Abstract The oil and gas industries are setting a new achievement every day by fulfilling the energy security of almost all the nations. With the continuous rise in the demand of a hydrocarbon, industries are facing many new challenges while fulfilling it. One of the major concerns is the safety of an environment and safety of working professionals that HSE Department is continuously focused in. The industry has been in continuous upgradation since its inception to counter all the challenges. Inverted Umbrella Technique (IUT) is the recent innovation in the industry and this could be further more conceptualized by adding its role into the energy industries. This could turn out as a major breakthrough in the oil and gas domain from HSE perspective. The paper here aimed for providing efficient solution by setting up the system that could help us to drawdown the rising concern in the safety of the environment. Inverted Umbrella Technique (IUT) could roll down the new horizons for the offshore productions system in oil and gas industries. The concept is focused on the minimal loss of methane during exploitation of gas hydrates as well as focused on the prevention of oil spill and reducing the damage that blowout of oil or gas well can make to the environment while making sure that industries do not suffer any kind of major capital loss and making it safe for industries to not face many health, safety, and environment (HSE) norms that are decided by the government and most important is, it will help us to create a safe environment for aquatic species living around the offshore platform and nearby.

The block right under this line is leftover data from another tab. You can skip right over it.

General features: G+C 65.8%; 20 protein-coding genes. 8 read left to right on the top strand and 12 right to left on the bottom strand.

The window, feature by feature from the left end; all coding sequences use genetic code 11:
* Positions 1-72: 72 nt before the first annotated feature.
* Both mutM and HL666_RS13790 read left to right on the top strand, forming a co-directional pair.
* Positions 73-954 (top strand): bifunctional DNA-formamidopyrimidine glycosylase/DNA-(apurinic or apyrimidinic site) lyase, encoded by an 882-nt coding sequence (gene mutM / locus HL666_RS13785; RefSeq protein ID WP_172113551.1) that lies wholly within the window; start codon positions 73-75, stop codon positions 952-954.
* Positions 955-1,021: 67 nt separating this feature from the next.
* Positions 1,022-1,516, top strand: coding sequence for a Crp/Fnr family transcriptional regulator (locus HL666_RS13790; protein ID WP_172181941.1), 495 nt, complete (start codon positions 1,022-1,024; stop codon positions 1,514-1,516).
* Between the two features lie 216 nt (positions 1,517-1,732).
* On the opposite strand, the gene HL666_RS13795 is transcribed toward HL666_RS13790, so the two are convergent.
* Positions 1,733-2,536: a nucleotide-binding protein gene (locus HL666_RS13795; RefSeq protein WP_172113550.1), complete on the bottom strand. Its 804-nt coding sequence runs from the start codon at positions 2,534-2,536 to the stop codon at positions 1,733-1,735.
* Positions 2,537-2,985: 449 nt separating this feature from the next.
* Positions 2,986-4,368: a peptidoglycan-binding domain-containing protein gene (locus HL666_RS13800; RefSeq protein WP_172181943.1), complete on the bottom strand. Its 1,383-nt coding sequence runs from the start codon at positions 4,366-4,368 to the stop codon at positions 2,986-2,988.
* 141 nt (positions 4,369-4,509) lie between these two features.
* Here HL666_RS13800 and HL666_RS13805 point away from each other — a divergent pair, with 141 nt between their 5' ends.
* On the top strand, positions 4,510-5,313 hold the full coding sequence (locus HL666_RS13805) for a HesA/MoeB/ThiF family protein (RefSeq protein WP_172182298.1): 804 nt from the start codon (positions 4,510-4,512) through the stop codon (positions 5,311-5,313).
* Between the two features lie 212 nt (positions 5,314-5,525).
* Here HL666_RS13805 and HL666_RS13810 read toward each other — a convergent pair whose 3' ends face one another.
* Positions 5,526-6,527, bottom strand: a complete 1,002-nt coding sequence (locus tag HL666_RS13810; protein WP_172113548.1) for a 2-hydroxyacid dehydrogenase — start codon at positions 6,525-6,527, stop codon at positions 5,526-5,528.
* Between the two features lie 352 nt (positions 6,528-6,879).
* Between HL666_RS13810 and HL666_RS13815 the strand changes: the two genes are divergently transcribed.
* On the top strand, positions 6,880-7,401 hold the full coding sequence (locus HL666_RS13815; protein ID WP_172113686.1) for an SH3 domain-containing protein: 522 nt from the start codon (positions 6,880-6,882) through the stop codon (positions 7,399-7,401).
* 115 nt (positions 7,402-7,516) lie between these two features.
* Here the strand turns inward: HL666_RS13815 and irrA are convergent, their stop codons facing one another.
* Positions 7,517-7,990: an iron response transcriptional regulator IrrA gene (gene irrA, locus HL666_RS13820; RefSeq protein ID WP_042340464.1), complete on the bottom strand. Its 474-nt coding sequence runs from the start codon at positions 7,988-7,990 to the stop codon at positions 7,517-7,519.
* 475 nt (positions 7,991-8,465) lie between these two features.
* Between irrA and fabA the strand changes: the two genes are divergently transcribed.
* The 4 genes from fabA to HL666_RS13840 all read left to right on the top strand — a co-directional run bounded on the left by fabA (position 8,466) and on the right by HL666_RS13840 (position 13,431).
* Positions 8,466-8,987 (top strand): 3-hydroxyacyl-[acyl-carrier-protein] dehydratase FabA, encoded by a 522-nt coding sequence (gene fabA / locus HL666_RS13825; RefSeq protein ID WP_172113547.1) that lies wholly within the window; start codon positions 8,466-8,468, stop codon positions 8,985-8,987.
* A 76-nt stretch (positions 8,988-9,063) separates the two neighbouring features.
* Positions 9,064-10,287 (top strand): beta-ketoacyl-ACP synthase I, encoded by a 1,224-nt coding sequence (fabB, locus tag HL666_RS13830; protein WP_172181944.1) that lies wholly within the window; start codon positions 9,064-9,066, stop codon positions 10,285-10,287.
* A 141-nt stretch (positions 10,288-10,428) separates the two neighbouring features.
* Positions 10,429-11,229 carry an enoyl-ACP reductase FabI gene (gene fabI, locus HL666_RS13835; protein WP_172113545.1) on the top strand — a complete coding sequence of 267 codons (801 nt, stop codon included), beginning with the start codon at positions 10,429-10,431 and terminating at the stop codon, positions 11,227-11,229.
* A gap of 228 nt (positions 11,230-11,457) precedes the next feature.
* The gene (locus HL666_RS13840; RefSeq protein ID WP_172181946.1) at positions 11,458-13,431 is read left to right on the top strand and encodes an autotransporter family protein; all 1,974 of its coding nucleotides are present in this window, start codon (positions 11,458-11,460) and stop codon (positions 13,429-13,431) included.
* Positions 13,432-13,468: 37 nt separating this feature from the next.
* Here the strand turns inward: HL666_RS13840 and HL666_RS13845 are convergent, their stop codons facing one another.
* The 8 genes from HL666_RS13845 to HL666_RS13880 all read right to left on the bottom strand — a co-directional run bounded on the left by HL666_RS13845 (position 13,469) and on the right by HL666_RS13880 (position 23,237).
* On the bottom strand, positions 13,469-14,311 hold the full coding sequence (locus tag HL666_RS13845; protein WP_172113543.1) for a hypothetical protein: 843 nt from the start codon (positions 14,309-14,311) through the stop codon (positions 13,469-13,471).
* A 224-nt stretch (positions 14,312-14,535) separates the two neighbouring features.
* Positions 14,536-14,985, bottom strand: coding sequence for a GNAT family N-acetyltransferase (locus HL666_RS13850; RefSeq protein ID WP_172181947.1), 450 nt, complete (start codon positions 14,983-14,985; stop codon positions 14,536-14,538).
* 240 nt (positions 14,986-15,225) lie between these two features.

Abstract This paper aims to share the collaboration efforts of Malaysia's governing body for Upstream oil & gas industry with various stakeholders to enhance decommissioning in Malaysia. By virtue of Section of the Petroleum Development Act 1974, Petroliam Nasional Berhad (PETRONAS) ("PETRONAS") is vested with the entire ownership in, and the exclusive rights, powers, liberties and privileges of exploring, exploiting, winning and obtaining petroleum lying onshore or offshore of Malaysia. MPM manages the decommissioning liabilities for all Upstream petroleum facilities in Malaysia, specifically to strategize, regulate, promote, and drive decommissioning execution that is safe, cost-effective and brings the best benefit to the environment. Due to the shift in the industry with uncertainties in the long-term crude oil prices, depleting reserves, and operating cost challenges, it has made this non-revenue generating activity unavoidable. Thus, it is crucial to drive down decommissioning costs while protecting the environment. To achieve this objective, one of the focused initiatives pursued by MPM is through collaborations with relevant stakeholders such as industry players, upstream operators, government bodies, and academia. Such collaborations were found to be the fastest way to develop innovative solutions whereby the collaborators work together to achieve a common goal. Collaborations were done through, among others, constant and systematic engagements, workshops, brainstorming sessions, etc. A notable example would be in 2017, MPM successfully entered into a Memorandum of Understanding ("MOUs") with the Department of Fisheries ("DOF"), Ministry of Agriculture and Fishery Industry on rigs-to-reef. In 2020, MPM had successfully conducted a series of virtual workshops to capture decommissioning enhancement areas and lessons learnt with Operators and decommissioning contractors based on real-life experiences and past projects in Malaysia. A total of 115 enhancements areas were captured for consideration. Beyond these two items, MPM had successfully collaborated with many other stakeholders related to decommissioning and will continue to explore more collaborations in the future to support decommissioning in Malaysia. Details of these collaborations will be shared as part of this presentation. There were great experiences and important lessons that PETRONAS had learnt from these collaborations. PETRONAS believes that the culture of sharing experiences and lessons learnt will be the epitome for Operators and Contractors to work safely, stimulate creativity and strive towards decommissioning cost compression for every decommissioning project.